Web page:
Leaders of Ontario's film and television industry appear confident they'll receive more tax incentives to bring American production back north.
The accelerated efforts by Ontario could provide the impetus for New York City to approve proposed film and TV production tax credits currently pending before the City Council. Canada has proved a major thorn for the New York and Los Angeles entertainment communities, drawing production away from the United States. Even the made-for-TV film about former NYC mayor Rudolph Giuliani was filmed in Montreal, drawing criticism from the New York entertainment unions and a U.S. congressman.
Leaders of Film Ontario, the region's film and television consortium, met earlier this month with Ontario government officials to urge support for tax incentives.
"We left optimistic that the government is seriously considering a favourable announcement on provincial tax credits in the near future," the consortium stated in a five-page report released last week.
Greg Sorbara, Ontario's minister of finance, led a large contingent of government officials attending the Dec. 8 meeting.
"They provided helpful insights into the industry," Sorbara said of the consortium in a statement released after the meeting. "There were some very thoughtful proposals put on the table today. I reiterated our support for the industry and committed to a timely response given the urgent nature of the situation."
"We asked the government to announce that it will implement its 2003 election platform promising domestic tax credit enhancements as soon as possible, preferably announced before Christmas," said Patrick Whitley, co-chair of Film Ontario. "We also urged them to announce improvements in incentives for foreign service productions."
More specifically, the report noted that the government's Liberal Party platform calls for increasing domestic television incentives to 33% and film incentives to 40%, subject to certain caps. The consortium also asked the government to match the federal service rate, increasing Ontario's incentive from 11% to 16%.
And the consortium is planning to keep the pressure on. The report said that future action would include companies and unions continuing "to encourage their employees and members to email, write, and fax the minister of finance, the premier, and other members of government to underline the urgency of the issue and the need for action."
While the consortium urged the government to make an announcement of new tax breaks before Christmas, the industry group also has an alternate plan. In the case of no early announcement, the report said, "An industry-wide forum will be called in the first weeks of the new year to discuss an action plan to keep these issues in the public eye and to encourage the government to address them as quickly as possible."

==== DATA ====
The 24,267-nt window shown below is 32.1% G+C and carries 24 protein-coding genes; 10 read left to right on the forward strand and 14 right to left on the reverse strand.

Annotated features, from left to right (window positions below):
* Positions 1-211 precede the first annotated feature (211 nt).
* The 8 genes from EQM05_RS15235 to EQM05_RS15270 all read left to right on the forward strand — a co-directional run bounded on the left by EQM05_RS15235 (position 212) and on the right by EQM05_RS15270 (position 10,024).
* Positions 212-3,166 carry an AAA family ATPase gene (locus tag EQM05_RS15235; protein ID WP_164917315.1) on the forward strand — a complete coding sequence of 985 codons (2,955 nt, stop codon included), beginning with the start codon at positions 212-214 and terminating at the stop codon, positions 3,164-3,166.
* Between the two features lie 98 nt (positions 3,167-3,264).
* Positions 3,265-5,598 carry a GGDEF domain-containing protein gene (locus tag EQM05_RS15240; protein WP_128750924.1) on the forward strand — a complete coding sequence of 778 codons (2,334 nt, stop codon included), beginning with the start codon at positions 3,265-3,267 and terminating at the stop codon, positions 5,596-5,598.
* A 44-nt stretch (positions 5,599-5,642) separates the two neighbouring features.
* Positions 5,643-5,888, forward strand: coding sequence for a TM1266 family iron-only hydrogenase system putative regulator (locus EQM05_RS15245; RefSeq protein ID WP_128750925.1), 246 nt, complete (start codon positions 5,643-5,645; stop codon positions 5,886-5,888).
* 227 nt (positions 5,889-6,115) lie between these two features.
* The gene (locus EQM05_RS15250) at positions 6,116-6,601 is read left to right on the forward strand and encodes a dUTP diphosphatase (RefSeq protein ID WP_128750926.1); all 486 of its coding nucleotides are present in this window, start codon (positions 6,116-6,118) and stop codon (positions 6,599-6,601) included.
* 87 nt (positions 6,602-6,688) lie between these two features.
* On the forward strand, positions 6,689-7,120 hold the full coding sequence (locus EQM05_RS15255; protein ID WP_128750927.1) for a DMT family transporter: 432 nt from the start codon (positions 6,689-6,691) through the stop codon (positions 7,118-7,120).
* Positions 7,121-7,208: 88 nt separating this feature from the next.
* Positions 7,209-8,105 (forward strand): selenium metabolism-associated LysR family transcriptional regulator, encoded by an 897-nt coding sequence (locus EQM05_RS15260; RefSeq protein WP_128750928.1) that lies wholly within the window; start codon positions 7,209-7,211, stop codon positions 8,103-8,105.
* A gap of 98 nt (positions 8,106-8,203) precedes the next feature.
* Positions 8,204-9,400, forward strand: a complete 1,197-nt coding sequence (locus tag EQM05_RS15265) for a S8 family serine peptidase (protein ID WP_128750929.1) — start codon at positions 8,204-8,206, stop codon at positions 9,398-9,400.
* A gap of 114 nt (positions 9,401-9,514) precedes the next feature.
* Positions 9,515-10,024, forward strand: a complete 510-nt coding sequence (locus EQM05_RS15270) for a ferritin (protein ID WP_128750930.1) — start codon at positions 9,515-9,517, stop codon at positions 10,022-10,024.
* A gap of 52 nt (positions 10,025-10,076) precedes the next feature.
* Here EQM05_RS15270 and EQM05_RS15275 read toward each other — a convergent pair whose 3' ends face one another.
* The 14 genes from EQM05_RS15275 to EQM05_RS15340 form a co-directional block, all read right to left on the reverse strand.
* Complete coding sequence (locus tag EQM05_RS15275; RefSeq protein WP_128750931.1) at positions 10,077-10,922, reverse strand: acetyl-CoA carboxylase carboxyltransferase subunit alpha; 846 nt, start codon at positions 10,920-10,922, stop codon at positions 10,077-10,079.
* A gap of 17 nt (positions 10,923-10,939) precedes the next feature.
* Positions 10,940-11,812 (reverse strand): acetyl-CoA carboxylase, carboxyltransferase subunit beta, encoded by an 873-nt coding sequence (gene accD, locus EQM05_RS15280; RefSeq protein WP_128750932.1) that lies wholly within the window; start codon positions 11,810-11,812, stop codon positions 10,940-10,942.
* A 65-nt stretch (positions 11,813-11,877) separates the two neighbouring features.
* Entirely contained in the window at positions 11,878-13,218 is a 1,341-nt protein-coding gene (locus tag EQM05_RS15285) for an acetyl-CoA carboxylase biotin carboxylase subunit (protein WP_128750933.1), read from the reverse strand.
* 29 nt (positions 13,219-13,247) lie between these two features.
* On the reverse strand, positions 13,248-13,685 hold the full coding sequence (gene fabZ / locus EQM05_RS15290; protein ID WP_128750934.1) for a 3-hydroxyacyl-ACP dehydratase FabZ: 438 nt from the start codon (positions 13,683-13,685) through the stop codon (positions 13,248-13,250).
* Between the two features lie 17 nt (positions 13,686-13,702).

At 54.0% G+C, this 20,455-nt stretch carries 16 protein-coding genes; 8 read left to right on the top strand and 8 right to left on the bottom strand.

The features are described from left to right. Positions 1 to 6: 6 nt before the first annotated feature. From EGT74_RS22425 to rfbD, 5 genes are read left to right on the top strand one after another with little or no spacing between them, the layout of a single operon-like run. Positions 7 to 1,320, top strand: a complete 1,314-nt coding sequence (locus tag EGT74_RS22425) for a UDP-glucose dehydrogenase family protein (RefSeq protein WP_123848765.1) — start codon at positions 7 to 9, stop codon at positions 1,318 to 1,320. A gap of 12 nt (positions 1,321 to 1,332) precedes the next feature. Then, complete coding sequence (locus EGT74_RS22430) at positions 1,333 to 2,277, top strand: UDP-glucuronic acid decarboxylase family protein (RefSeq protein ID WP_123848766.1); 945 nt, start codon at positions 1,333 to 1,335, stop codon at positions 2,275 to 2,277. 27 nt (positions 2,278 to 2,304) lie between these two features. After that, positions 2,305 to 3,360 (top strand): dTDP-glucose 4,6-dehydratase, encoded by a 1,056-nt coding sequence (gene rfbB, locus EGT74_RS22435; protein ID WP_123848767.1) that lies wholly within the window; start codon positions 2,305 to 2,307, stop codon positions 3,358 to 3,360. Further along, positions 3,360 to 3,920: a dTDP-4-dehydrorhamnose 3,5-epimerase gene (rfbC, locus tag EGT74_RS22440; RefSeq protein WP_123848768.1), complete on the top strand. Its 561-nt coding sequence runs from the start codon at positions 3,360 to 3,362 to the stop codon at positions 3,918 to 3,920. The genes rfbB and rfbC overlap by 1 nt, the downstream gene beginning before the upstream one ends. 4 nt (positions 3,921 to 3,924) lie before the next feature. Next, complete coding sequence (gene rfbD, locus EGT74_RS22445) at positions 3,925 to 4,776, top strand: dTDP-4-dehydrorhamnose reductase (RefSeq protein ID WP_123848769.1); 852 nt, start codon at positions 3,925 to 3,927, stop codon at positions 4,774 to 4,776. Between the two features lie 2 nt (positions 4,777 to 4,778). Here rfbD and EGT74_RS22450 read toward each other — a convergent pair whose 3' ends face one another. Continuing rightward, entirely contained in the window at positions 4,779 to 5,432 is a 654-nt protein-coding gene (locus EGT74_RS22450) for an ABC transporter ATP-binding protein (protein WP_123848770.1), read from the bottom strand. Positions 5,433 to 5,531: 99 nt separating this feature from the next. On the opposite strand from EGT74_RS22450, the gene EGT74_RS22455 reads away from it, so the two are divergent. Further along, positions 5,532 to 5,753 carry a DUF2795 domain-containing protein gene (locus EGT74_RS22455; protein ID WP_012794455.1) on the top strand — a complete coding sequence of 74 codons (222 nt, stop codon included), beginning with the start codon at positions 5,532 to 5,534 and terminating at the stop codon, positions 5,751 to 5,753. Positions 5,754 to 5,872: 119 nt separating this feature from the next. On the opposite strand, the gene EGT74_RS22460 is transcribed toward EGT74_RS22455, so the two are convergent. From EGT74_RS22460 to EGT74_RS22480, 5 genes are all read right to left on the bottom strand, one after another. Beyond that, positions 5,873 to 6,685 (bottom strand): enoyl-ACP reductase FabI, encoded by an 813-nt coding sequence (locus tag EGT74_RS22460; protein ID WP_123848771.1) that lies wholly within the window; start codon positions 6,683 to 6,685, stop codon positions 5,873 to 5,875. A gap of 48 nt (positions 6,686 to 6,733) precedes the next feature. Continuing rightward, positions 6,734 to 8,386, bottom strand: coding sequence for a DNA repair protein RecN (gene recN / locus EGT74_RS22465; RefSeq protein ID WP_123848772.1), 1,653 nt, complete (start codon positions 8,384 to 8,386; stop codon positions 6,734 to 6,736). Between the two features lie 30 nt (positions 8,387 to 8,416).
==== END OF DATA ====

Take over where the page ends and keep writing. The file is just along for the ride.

NYC Eyes Tax Breaks
New York City's proposed local law would provide a 5% refundable tax credit to companies filming in New York. Producers would collect the credit from the city's $12.5 million annual incentive program. Combined with state tax credits, film and TV companies would receive a 15% tax break.
"One large film that shoots here in the city can generate a hundred supporting parts and literally thousands of background jobs," Mike Hodge, a member of the Screen Actors Guild's national board of directors, told a City Council committee recently. "But when producers flee to Canada or other environs, we all lose out, and so does New York."
The Canadians have seen an increased effort in the United States to provide tax breaks that would keep runaway production at home.
In late October, President Bush signed massive corporate tax-incentive legislation that includes help to fight runaway production in the U.S. On Oct. 22, Bush signed the American Jobs Creation Act, offering tax breaks for everything from timber to television and film production.
The new law includes provisions for a tax deduction in the current taxable year for the entire cost of certain film and television production expenses, up to $15 million, or $20 million for costs incurred in a low-income community or a distressed county. The law also allows for the amortization of remaining costs over a three-year period.
In addition, the law requires that 75% of services involved in the production be performed in the United States.
The Screen Actors Guild expressed excitement at the bill's passage, noting that the guild had worked hard with others in the entertainment industry to push the legislation through Congress.
The federal law could prove a double bonus for New York filmmakers this year. The New York state Legislature this summer approved landmark tax incentives for film and television production that would help fight runaway filmmaking to other areas, particularly Canada. The state filmmaking legislation, which was a part of the budget bill approved by Gov. George Pataki, provides $100 million over four years -- $25 million annually -- to cover tax write-offs for film and TV produced in New York state. The bill also allows New York City to provide as much as $12.5 million in annual tax credits for production in the city.
SAG and AFTRA were mainstays of the state entertainment industry's effort to form the legislation and get it approved.